logoAyrWriters

Drama Workshop – 14th November, 2012



Another excellent drama workshop from Helena Sheridan on Wednesday night, full of humour (haven’t laughed so much in ages!), insight and inspiration.
I was shamefaced at not having done my homework, but luckily many had, so the evening started with sketches and monologues from Fiona A, Kirsty, Catherine, Wilma, Nigel and Greta. We eavesdropped while a daughter had “something to tell” her mum, went to a black and white party where somebody turned up in (gasp!) red, were stuck in a lift with a middle-class woman, a young mum and a drunk, and visited a conference dinner where everything was not quite…errr…morally correct. And we visited the toilet on a train and found ourselves the victim of a door that didn’t quite lock properly… Some excellent stuff, admirably acted by some willing volunteers.
And then, we all found ourselves centre-stage, as we took part in a “murder” activity acting out the who, the where and the how. Did you know that James Bond copped it when he choked on his spaghetti in an old folks’ home? Or that Cleopatra was on a bouncy castle when she was attacked by a gorilla? A great bit of fun, and it certainly got us all up and strutting our stuff, even if we didn’t think we had it (stuff, that is!).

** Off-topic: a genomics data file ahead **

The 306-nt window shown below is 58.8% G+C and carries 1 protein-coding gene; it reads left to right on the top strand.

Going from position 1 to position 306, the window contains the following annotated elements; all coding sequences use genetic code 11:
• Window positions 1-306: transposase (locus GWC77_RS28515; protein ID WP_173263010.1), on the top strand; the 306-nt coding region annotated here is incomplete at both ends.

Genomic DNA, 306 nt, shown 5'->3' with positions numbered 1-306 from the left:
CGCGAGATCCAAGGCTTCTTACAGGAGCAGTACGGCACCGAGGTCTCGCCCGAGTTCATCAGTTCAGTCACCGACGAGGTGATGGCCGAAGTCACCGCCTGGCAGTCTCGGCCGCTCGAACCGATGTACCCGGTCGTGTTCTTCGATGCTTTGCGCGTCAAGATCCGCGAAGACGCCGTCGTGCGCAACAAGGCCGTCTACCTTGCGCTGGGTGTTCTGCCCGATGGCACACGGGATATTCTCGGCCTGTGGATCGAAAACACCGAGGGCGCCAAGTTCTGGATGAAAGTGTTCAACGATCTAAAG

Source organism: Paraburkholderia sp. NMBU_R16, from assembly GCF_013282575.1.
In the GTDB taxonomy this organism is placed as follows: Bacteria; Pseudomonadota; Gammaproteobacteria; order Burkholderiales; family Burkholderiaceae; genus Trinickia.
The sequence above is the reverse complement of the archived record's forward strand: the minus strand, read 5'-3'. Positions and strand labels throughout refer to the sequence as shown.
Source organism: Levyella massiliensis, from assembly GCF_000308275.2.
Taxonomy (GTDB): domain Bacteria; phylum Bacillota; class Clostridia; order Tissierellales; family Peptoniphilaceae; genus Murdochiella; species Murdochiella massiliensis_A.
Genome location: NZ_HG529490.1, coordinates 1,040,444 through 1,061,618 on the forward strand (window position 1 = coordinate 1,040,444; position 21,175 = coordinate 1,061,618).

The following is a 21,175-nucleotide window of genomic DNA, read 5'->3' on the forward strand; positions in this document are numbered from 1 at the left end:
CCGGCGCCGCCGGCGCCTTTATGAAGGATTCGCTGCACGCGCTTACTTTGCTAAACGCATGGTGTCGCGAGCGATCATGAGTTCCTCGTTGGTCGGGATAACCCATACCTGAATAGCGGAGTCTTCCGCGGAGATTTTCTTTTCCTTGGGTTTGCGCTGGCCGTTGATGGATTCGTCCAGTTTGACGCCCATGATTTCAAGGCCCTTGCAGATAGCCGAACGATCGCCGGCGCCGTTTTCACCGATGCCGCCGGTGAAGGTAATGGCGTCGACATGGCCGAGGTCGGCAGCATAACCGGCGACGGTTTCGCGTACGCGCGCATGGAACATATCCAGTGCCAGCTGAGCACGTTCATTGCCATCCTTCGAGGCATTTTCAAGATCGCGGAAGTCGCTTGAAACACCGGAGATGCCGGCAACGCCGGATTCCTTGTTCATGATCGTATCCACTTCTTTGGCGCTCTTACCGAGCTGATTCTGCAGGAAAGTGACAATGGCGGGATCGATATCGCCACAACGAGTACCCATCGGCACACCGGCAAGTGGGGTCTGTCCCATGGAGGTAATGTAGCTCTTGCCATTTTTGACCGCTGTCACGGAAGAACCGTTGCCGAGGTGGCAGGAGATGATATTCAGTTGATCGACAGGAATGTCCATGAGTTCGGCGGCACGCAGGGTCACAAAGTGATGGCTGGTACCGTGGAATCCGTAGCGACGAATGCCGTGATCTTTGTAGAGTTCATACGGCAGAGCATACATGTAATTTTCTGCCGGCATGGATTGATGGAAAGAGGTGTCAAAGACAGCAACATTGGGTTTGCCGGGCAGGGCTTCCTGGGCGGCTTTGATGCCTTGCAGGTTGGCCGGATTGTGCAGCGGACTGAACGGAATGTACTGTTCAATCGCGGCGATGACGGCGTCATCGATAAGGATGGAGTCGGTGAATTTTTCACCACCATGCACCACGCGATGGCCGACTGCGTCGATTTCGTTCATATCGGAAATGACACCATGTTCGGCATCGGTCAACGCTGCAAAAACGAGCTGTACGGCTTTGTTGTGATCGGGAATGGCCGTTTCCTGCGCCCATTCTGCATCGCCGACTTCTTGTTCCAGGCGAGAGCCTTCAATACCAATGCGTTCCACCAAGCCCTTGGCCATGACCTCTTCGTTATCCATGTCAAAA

After hearing Helena’s comedy sketch A Fair Cop, the workshop concluded with some pithy advice to drama writers:

•    Listen to the stories people tell you, no matter how ridiculous. Note them down – they will come in handy.
•    Build strong, distinct characters – they are the lifeblood of good drama.
•    Use simple settings.
•    Have a strong theme. What is the essence of the play?
•    In the one-act play, set up a single situation, explore it and conclude it.
•    Memorable visual images will increase the impact of your play.
•    Realistic dialogue is essential
•    Consider who will be acting out your play. If it’s a local church amateur dramatic society, it may not be appropriate to include too much “gritty” language!
•    Have a strong ending. The audience needs to know the play has ended and be satisfied that the action has concluded.

Finally, for those who fancy having a bash, remember the SAW drama competition is for a stage sketch of around 10 pages, due in on Friday 18th January.

Alison Craig

Leave a Reply

Your email address will not be published. Required fields are marked *